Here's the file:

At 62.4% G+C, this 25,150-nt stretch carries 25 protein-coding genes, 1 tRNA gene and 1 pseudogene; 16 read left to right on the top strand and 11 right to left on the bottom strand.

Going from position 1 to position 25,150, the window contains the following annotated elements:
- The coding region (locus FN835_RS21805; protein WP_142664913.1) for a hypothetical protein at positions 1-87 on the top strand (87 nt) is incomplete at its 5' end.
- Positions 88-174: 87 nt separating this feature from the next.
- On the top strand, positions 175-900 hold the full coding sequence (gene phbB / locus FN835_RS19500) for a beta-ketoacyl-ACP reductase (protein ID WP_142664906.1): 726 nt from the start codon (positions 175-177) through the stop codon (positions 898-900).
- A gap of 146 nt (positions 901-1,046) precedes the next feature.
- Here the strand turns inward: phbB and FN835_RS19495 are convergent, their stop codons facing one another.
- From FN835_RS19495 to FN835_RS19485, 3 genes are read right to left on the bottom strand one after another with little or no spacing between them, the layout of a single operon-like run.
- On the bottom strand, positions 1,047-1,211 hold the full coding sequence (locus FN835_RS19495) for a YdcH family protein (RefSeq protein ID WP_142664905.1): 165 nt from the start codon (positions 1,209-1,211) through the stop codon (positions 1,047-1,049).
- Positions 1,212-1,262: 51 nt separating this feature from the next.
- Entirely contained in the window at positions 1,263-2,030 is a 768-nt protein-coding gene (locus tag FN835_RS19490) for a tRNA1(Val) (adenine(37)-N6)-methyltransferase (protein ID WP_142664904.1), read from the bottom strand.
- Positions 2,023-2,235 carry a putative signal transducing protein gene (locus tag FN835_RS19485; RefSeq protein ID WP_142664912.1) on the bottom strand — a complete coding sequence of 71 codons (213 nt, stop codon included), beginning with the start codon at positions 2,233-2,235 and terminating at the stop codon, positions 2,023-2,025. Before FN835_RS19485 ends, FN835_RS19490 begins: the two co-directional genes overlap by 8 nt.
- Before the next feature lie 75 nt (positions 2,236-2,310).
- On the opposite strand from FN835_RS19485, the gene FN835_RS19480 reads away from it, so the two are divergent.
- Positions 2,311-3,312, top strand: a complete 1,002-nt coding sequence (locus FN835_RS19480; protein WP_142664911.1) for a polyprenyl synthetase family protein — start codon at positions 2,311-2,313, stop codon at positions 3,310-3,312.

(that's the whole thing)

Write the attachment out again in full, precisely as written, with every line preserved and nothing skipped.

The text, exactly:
At 62.4% G+C, this 25,150-nt stretch carries 25 protein-coding genes, 1 tRNA gene and 1 pseudogene; 16 read left to right on the top strand and 11 right to left on the bottom strand.

Going from position 1 to position 25,150, the window contains the following annotated elements:
- The coding region (locus FN835_RS21805; protein WP_142664913.1) for a hypothetical protein at positions 1-87 on the top strand (87 nt) is incomplete at its 5' end.
- Positions 88-174: 87 nt separating this feature from the next.
- On the top strand, positions 175-900 hold the full coding sequence (gene phbB / locus FN835_RS19500) for a beta-ketoacyl-ACP reductase (protein ID WP_142664906.1): 726 nt from the start codon (positions 175-177) through the stop codon (positions 898-900).
- A gap of 146 nt (positions 901-1,046) precedes the next feature.
- Here the strand turns inward: phbB and FN835_RS19495 are convergent, their stop codons facing one another.
- From FN835_RS19495 to FN835_RS19485, 3 genes are read right to left on the bottom strand one after another with little or no spacing between them, the layout of a single operon-like run.
- On the bottom strand, positions 1,047-1,211 hold the full coding sequence (locus FN835_RS19495) for a YdcH family protein (RefSeq protein ID WP_142664905.1): 165 nt from the start codon (positions 1,209-1,211) through the stop codon (positions 1,047-1,049).
- Positions 1,212-1,262: 51 nt separating this feature from the next.
- Entirely contained in the window at positions 1,263-2,030 is a 768-nt protein-coding gene (locus tag FN835_RS19490) for a tRNA1(Val) (adenine(37)-N6)-methyltransferase (protein ID WP_142664904.1), read from the bottom strand.
- Positions 2,023-2,235 carry a putative signal transducing protein gene (locus tag FN835_RS19485; RefSeq protein ID WP_142664912.1) on the bottom strand — a complete coding sequence of 71 codons (213 nt, stop codon included), beginning with the start codon at positions 2,233-2,235 and terminating at the stop codon, positions 2,023-2,025. Before FN835_RS19485 ends, FN835_RS19490 begins: the two co-directional genes overlap by 8 nt.
- Before the next feature lie 75 nt (positions 2,236-2,310).
- On the opposite strand from FN835_RS19485, the gene FN835_RS19480 reads away from it, so the two are divergent.
- Positions 2,311-3,312, top strand: a complete 1,002-nt coding sequence (locus FN835_RS19480; protein WP_142664911.1) for a polyprenyl synthetase family protein — start codon at positions 2,311-2,313, stop codon at positions 3,310-3,312.